This event is part of a series organized by the MAPC’s Arts and Culture Department and NEFA’s Public Art Department in conjunction with MAPC’s MetroCommon 2050 planning process. This unique, cross-sector initiative brings together artists and creators, planners, and policymakers to discuss the evolving relationship among public art, public memory, and public policy and to explore how artists can envision and shape more inclusive, thriving spaces and communities in Greater Boston.

Sep
29
Thu
2022
2022 Statewide Municipal Partnerships Conference @ College of the Holy Cross
Sep 29 @ 8:30 am – 1:00 pm

Join the Mass. Association of Regional Planning Agencies and Division of Local Services to hear from special guests Governor Charlie Baker, Lt. Governor Karyn Polito, the Governor’s former Chief of Staff, Steve Kadish, as well as Secretaries Tesler, Acosta, Kennealy and Card about how to make the most of unprecedented infrastructure modernization resources and build a firm foundation for our Commonwealth’s future. Click here to register.

“Building the Foundation for our Future: Equitable Infrastructure Modernization in Massachusetts” will be hosted at College of the Holy Cross on Thursday, September 29, 2022.

After remarks from the Governor and Lt. Governor, we’ll welcome to the stage Secretaries Tesler, Acosta, Kennealy and Card to talk about the potential available funding in each of their fields, and how communities can work with the Commonwealth to make the most of this funding, followed by a brief audience Q&A.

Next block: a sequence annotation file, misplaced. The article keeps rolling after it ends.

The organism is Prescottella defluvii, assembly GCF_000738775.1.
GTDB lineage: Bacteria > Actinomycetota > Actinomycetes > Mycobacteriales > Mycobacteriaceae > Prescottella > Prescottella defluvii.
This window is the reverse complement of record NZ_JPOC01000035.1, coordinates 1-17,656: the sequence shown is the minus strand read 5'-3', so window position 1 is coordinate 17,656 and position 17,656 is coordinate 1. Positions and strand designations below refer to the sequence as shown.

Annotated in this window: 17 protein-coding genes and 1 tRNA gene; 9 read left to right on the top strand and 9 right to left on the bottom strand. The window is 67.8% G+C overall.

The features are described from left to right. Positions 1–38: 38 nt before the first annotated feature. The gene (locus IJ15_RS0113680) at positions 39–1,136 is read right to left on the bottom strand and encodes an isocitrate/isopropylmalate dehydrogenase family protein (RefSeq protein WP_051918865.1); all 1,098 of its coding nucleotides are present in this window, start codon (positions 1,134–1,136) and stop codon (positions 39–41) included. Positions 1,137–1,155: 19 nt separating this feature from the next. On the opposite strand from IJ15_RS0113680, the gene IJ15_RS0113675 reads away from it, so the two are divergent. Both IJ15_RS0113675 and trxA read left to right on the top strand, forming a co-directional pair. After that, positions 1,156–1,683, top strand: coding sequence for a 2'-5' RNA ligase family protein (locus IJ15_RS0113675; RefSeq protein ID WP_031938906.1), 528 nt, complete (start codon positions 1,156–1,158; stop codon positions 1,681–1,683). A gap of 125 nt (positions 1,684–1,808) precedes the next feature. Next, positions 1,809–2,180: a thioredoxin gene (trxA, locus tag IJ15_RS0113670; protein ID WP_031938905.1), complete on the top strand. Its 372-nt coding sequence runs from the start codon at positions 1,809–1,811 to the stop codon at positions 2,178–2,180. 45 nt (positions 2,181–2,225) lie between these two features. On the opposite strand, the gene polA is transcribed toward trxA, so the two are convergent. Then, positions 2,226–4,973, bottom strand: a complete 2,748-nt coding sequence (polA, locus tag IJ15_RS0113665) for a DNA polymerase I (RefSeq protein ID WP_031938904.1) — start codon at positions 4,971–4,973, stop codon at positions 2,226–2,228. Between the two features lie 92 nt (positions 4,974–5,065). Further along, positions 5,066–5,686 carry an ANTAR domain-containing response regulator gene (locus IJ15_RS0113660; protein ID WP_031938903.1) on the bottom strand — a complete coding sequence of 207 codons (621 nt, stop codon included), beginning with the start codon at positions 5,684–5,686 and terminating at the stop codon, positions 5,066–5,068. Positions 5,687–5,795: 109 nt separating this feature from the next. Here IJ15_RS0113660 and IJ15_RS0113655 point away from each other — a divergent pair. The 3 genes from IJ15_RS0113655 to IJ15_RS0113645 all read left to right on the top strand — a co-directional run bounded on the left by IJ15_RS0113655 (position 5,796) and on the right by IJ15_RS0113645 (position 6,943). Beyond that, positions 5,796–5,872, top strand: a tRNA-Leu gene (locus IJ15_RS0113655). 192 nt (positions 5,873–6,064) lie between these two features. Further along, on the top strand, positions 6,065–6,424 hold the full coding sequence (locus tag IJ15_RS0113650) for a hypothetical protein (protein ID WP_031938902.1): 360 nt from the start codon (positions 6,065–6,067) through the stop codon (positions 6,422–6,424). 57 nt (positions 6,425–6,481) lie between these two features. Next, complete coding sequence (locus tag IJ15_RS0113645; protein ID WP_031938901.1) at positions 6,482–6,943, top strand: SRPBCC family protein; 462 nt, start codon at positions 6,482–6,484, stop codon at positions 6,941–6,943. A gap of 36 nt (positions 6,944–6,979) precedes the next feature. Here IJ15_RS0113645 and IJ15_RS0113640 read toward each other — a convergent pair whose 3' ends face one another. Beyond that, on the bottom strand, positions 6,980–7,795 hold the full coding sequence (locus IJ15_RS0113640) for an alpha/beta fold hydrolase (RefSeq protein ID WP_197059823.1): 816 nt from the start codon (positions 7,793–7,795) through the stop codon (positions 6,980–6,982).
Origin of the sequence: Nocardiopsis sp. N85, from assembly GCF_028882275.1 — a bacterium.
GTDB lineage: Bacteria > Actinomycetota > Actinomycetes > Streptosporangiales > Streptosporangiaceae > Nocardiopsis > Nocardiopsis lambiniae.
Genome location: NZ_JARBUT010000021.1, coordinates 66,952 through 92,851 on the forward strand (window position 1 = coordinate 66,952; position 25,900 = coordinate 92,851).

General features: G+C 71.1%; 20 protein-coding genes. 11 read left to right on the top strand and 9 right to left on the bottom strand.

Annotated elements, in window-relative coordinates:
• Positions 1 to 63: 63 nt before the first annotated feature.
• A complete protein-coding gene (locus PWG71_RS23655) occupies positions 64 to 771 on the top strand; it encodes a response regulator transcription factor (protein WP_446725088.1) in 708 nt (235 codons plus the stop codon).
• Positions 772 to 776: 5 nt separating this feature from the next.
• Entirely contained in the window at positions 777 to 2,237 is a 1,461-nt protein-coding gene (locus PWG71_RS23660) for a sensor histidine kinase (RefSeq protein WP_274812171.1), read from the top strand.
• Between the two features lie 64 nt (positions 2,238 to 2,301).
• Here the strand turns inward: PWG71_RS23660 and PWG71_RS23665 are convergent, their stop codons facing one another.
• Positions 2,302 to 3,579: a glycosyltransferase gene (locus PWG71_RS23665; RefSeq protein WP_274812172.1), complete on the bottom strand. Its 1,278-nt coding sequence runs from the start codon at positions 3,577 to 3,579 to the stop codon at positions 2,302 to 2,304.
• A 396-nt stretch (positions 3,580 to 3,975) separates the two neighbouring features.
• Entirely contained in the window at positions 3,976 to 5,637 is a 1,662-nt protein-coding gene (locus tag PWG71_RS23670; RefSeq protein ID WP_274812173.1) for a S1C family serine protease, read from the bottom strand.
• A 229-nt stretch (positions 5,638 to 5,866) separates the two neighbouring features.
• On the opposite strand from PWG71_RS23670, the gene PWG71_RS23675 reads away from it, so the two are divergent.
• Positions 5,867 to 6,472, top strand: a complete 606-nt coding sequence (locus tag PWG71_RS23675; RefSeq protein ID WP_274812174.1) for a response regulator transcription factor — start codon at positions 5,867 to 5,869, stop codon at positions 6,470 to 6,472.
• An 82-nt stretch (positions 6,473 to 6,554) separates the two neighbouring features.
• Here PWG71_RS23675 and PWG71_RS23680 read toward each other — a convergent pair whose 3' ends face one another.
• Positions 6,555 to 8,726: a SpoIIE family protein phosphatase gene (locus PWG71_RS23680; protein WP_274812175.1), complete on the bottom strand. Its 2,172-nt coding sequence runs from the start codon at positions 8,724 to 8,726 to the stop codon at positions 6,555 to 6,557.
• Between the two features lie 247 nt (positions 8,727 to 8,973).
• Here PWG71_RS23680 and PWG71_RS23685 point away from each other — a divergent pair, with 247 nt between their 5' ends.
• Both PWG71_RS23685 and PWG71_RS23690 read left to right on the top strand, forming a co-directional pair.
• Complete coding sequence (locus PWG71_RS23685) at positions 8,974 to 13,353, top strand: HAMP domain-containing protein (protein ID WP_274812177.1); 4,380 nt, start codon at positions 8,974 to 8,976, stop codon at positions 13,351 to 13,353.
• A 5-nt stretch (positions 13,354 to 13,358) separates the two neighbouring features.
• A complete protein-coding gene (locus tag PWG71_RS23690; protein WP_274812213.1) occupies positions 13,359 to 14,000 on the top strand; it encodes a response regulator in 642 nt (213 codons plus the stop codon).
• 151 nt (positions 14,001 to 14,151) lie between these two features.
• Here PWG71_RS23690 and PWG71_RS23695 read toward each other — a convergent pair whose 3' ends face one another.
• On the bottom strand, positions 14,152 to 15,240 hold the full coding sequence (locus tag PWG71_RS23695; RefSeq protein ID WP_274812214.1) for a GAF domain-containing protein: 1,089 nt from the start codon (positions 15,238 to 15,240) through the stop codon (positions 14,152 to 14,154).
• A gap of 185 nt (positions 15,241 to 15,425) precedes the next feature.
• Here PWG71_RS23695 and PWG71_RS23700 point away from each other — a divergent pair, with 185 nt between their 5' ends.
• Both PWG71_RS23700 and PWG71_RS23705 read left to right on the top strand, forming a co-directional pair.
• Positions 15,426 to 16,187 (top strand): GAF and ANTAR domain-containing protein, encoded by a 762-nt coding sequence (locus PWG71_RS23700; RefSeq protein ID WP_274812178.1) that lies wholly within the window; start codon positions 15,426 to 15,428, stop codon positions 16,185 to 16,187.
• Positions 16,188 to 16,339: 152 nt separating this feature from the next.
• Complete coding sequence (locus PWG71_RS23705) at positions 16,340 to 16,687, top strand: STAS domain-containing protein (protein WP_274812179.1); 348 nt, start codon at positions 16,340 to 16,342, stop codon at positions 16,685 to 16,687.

Afternoon workshops led by senior administration officials and local leaders from across the Commonwealth provide the chance, among other things, to dive deeper into these funding opportunities, think through the challenges facing your community, and hear from other communities looking to work through those same challenges.

Finally, you’ll hear from former Baker Chief of Staff and Harvard Taubman Center Senior Fellow Steve Kadish about some of the most promising strategies for working with community members and stakeholders to make the local change that our communities need.

Workshop topics include:

  • Building the Municipal Workforce Pipeline: Challenges and Opportunities
  • Early Education Reimagined: Funding Reform and Municipal Implications
  • Broadening Broadband: Expanding Access to High-Speed Internet
  • Transportation Infrastructure and Recovery: Stimulating Local Economies with Infrastructure Improvements